Boris Khentov:

This whole ESG, socially responsible, sustainable, impact, there's all these words. Nobody really quite knows what any of... Well, most people don't know. They do all have technical definitions, but the jargon is part of the problem, right?

Quinn Emmett:

Yeah.

Boris Khentov:

It's an entirely new landscape, and there are so many lagging indicators around what people think the trade-offs that are involved and what people are even seeking. Some people think they're trying to integrate their values and feel like they're a part of the solution, not another problem. Other people actually think they're chasing alpha, so outside returns. They think, "Well, by placing a bet on companies that are more carbon ready, transition prepared, I'm actually going to beat the market."

Boris Khentov:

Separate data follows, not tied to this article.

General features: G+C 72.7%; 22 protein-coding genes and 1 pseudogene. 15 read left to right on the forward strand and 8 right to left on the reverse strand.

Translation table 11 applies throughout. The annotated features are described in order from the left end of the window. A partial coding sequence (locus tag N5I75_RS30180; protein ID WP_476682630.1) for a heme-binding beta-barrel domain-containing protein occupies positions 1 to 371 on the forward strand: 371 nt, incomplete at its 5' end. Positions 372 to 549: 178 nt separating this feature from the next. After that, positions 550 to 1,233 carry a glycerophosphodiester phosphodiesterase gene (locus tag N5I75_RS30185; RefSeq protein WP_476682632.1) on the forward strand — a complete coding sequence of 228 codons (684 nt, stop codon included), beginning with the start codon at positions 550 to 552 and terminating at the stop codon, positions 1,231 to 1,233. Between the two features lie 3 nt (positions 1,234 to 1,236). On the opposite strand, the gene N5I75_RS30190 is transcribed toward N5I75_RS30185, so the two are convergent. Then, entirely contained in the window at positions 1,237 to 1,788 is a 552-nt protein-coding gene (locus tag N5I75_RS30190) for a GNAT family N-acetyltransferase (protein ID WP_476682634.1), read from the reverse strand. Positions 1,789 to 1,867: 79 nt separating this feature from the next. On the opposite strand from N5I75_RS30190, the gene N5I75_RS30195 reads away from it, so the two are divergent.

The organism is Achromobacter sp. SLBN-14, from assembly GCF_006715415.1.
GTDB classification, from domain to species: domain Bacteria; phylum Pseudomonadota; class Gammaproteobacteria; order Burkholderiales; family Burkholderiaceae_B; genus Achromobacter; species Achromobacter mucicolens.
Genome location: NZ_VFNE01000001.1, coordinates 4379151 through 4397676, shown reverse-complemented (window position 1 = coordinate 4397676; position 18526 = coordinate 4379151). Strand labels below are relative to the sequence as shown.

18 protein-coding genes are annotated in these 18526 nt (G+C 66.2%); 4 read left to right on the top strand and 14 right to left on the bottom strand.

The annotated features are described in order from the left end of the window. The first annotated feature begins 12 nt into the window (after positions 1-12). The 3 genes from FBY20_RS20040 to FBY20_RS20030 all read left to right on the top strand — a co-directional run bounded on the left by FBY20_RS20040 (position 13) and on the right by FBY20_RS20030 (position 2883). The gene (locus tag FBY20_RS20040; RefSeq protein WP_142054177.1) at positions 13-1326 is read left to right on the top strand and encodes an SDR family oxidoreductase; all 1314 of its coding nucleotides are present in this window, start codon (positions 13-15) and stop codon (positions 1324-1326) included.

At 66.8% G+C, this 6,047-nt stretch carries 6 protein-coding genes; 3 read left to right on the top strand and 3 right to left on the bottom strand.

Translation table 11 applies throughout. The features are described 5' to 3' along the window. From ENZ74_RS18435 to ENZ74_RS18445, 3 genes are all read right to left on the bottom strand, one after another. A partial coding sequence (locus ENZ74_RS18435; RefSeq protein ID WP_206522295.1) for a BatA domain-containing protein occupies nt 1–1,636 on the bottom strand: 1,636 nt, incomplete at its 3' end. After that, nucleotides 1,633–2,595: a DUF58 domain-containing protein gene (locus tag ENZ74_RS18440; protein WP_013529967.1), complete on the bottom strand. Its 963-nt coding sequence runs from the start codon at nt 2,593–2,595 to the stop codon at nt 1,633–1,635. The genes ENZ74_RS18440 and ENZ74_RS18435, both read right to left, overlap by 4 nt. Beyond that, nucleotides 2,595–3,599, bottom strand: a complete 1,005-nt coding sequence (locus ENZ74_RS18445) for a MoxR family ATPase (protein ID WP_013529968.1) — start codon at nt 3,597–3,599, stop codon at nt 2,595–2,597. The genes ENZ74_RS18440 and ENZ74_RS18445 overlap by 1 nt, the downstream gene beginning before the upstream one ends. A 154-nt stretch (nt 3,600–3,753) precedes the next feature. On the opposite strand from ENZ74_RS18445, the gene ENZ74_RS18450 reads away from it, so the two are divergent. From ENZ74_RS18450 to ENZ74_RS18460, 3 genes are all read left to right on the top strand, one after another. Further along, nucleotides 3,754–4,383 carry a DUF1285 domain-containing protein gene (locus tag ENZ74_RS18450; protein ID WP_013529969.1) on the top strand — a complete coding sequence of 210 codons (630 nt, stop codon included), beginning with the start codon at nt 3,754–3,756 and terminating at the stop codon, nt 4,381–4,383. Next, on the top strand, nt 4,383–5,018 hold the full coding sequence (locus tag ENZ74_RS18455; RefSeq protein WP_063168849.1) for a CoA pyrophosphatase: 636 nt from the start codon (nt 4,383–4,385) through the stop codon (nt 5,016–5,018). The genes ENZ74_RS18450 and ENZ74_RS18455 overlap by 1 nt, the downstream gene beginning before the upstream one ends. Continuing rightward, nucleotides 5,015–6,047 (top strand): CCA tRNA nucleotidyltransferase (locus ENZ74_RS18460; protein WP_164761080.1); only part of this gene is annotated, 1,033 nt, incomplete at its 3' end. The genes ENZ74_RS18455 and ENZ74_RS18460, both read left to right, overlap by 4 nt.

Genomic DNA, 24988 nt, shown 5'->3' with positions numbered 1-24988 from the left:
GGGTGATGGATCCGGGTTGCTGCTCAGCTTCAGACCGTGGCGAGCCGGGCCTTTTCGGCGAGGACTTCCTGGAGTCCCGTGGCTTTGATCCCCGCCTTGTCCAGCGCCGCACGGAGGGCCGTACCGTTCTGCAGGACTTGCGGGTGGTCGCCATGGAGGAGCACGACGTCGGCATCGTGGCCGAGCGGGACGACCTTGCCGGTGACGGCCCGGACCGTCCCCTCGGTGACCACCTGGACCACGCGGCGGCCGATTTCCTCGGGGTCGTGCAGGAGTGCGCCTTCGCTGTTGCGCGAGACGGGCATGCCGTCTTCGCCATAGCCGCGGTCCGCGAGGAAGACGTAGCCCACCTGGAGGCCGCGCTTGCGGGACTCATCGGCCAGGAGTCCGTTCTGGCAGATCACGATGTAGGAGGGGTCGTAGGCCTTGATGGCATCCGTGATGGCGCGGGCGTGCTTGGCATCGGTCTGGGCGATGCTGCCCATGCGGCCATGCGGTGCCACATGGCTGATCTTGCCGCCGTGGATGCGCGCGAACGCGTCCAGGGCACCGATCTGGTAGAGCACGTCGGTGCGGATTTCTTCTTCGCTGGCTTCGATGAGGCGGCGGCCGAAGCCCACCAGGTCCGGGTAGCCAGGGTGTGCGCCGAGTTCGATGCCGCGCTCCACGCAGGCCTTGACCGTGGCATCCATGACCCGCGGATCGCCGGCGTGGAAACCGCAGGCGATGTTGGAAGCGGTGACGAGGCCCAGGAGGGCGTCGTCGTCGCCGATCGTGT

If you ask the average investor who's interested in sustainable investing, well, which is it? Do you want to feel like you're not part of the problem? Do you want to proclaim to the world you're part of the solution? Do you think you're going to make more money this way? Depending on how you ask the questions, the answer may be yes to all of them, right?

Quinn Emmett:

Right.

Boris Khentov:

So there's need for clarity to tease these things out. But I think the biggest challenge is that a lot of this terminology initially, it originated from the institutional world. So the way I joke about this is kind of like when you read a paper about sustainable investing, you can imagine a bunch of Belgian technocrats talking to a Norwegian sovereign wealth fund manager or something. It's all rather technical and rather precise and very academic. Betterment has a team of people that are domain experts, and they can parse through all these things.